Howard, it is not an illegitimate criticism of Code Pink to say that it criticizes George Bush as a dictator and yet its leadership all goes to Venezuela and the trip is discussed on Code Pink's blog.

I was unaware that it had been on their blog. While blogs are generally not considered reliable sources by Wikipedia, in this context, I think that would be valid to quote here, as more of an indication of group position. Howard C. Berkowitz (talk) 06:29, 19 January 2008 (UTC)

Moreover, Medea Benjamin is the face of Code Pink. You cannot separate the leadership from the group. Do you really not think it would be a relevant criticism of Operation Rescue if its most high profile members talked about the right to life, but yet they were out supporting the death penalty? Of course it would be because it goes to the ethics behind the organization. Medea Benjamin is not just a regular member, she is the head of Code Pink and she founded it. So, of course when she blogs about her trip to Venezuela, which is included in the sources in the criticism I don't think anyone could fairly argue that it is not relevant to the organization. If what you say is true, then Medea Benjamin as the head of Code Pink, could go out on her own and urge that we go to war with Iran it would have no relevance at all to any critique of the consistency of the politics of the organization.

It would depend on whether or not she made that statement in the name of the organization. This is a difficult area, in that many far-left groups operate on a consensus rather than voting model, but I would like to see a citation where she spoke of a consensus. After the Supreme Court ruling, I accepted George W. Bush as the President, but I rarely would say he speaks for me or my beliefs, even though he gets to read both the President's Daily Brief and My Pet Goat. I am trying very hard to separate what I believe to be appropriate writing under WP rules, from personal opinion -- which, toward Code Pink, is not complimentary -- nor is it to Bush or Chavez. Howard C. Berkowitz (talk) 06:29, 19 January 2008 (UTC)

I think the politics of the organization is based largely on that of its founders and its leadership. Absent members and leaders, the organization stands for nothing. —Preceding unsigned comment added by (talk) 06:12, 19 January 2008 (UTC)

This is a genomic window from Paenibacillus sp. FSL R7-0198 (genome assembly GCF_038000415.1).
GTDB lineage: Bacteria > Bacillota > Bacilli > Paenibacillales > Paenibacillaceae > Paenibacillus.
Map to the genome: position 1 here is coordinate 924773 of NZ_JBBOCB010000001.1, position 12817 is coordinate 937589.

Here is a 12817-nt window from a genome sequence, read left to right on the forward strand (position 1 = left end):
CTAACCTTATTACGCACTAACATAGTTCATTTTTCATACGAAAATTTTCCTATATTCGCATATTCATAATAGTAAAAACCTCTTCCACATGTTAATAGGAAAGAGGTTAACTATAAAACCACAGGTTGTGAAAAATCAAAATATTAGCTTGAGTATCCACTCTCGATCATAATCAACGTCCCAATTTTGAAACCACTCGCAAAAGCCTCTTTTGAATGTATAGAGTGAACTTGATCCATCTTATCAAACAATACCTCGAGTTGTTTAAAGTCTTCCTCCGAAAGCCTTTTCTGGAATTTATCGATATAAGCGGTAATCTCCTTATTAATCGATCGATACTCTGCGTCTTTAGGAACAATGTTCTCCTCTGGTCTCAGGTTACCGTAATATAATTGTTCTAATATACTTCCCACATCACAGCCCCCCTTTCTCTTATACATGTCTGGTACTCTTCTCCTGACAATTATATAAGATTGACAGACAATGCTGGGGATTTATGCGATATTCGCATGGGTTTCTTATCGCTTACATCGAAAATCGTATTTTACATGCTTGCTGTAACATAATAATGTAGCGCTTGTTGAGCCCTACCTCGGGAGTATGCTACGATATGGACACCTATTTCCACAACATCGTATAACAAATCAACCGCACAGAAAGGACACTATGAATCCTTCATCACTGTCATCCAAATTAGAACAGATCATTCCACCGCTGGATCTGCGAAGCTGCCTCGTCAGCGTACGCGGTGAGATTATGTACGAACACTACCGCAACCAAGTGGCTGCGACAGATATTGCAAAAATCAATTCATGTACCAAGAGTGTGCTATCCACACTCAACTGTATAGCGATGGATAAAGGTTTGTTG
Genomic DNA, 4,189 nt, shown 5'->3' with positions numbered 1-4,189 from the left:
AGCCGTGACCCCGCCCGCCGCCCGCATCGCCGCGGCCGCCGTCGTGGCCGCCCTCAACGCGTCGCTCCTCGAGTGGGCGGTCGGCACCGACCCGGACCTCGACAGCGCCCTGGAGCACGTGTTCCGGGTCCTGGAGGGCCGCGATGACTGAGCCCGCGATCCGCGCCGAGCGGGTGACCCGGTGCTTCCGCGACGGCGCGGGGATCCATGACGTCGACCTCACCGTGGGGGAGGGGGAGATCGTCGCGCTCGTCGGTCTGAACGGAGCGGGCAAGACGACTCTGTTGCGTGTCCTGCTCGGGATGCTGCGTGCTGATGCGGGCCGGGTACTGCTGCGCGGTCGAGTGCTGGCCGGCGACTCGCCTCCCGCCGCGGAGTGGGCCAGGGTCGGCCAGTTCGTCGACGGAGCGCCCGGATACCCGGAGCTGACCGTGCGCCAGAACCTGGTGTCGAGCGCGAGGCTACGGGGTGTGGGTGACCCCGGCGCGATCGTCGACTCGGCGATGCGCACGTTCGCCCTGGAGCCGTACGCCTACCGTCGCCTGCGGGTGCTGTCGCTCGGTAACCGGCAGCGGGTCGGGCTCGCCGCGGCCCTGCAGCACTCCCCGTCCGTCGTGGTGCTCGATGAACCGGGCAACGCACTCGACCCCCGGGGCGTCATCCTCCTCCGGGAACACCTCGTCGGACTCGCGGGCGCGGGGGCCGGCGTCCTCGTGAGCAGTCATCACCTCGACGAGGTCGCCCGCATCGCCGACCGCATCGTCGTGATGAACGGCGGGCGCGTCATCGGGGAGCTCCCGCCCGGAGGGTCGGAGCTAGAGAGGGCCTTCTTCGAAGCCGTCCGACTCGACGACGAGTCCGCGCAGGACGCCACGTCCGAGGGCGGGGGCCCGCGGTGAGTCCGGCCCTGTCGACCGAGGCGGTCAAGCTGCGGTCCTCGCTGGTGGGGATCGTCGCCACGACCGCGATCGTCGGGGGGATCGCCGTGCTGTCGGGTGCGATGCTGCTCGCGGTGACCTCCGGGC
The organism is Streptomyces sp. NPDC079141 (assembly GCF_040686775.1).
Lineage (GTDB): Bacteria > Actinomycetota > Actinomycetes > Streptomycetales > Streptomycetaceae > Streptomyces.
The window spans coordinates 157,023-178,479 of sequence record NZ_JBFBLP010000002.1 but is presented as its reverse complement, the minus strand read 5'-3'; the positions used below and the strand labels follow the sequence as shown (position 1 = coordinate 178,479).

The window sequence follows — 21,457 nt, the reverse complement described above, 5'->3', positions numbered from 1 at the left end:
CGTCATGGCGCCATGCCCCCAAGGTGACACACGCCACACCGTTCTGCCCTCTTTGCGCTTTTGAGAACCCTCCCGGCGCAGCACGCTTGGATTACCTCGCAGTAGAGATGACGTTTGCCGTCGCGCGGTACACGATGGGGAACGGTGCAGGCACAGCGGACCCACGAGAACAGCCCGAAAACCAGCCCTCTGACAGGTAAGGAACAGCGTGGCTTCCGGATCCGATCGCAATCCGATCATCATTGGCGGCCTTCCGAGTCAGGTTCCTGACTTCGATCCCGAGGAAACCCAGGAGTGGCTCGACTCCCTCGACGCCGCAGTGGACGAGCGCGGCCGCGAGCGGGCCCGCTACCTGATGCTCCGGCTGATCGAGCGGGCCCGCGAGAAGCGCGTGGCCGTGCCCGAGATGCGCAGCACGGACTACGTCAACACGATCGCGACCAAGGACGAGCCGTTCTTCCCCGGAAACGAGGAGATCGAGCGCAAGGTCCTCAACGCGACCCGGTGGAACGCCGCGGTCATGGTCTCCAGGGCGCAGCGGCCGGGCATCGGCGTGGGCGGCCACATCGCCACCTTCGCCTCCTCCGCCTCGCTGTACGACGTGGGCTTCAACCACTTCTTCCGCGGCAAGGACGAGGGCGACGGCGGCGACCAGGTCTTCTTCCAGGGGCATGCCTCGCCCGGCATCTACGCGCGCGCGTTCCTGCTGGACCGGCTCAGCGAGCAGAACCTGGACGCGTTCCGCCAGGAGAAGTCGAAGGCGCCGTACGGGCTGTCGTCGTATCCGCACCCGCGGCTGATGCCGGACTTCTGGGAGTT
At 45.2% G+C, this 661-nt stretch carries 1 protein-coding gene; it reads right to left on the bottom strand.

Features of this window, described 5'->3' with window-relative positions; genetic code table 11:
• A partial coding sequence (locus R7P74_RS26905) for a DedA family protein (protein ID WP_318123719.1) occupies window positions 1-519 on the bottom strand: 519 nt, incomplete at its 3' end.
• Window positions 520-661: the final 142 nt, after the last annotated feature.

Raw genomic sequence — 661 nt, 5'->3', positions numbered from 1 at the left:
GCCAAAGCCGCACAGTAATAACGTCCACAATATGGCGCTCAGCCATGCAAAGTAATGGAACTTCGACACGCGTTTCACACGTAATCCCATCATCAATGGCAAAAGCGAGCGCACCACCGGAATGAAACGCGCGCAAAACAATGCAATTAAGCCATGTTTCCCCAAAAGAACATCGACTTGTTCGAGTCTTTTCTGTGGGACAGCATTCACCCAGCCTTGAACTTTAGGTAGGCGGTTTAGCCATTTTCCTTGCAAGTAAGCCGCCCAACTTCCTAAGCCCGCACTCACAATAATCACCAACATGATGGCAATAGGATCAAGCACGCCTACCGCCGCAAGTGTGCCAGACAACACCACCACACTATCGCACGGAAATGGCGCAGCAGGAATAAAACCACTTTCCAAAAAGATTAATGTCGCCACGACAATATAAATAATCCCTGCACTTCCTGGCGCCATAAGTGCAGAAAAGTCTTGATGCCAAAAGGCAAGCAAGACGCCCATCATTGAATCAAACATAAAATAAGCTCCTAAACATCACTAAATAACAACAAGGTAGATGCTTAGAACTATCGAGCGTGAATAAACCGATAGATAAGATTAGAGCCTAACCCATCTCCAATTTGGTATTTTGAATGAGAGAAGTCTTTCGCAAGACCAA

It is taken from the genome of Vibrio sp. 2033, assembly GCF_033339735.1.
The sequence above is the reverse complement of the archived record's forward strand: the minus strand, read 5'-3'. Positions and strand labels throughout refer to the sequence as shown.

You make it sound like Medea Benjamin is collateral to Code Pink. Sorry, but she is the CEO of Code Pink and what she does is hugely relevant. —Preceding unsigned comment added by (talk) 06:15, 19 January 2008 (UTC)

CEO? Of a radical lefist organization? Try finding the correct title! Howard C. Berkowitz (talk) 06:29, 19 January 2008 (UTC)

Quite honestly, I don't really care whether it is in the article or not. I tried to delete it and it came back. I was here and noticed the discussion on the lack of criticism and the bias in the article toward Code Pink and I thought I would balance it out. I don't care what you do. If you are biased to make the organization look good, which seems to me was the criticism before I had my addition, than that is your call. All I know is that what I wrote is THE most frequent criticism leveled against Code Pink. Moreover, you seem to think that the leadership has no impact on the organization and its values. You can live in la la land on that one all you want. All I know is I don't care what you do. As far as I am concerned DELETE IT. I wrote it and I would like it taken down and that is my right to make that call. So please revert back to the old version. Wyatt

You do seem to make a lot of assumptions and my motives. Perhaps you might ask rather than guess? Actually, I find Code Pink a ludicrous organization that gets in the way of exactly what they are demanding (e.g., the Plame-Wilson hearings), and what I find most offensive, the Walter Reed protests that upset a fair number of wounded soldiers and their families. It doesn't matter if I agree with the policy that ordered soldiers into battle somewhere; I respect their oath and their discipline.
The Chavez matter may get leaders some TV time, leaders who can do less damage to the US when not capering around the Capitol or haunting hospitals. I hear a lot of drama and indignation about Chavez, but no well-sourced specifics of how this damages the United States or its citizens. Treating the Chavez affair as childish "look at me", until you have some reputable sources, seems about right. I am not inserting my personal views in the main article, but keep them on the talk page because I understand the role of NPOV and OR. In another series of controversial articles, I work with people with whom I disagree, using both diplomacy and thorough research. I commend that approach to you.
You said, "I wrote it and I would like it taken down and that is my right to make that call." I suggest you read WP:OWN before making that claim. No, it's not your right, but you are certainly able to delete it. I am not stopping you from doing so, nor am I editing to soothe your apparent emotional distress. Howard C. Berkowitz (talk) 18:15, 19 January 2008 (UTC)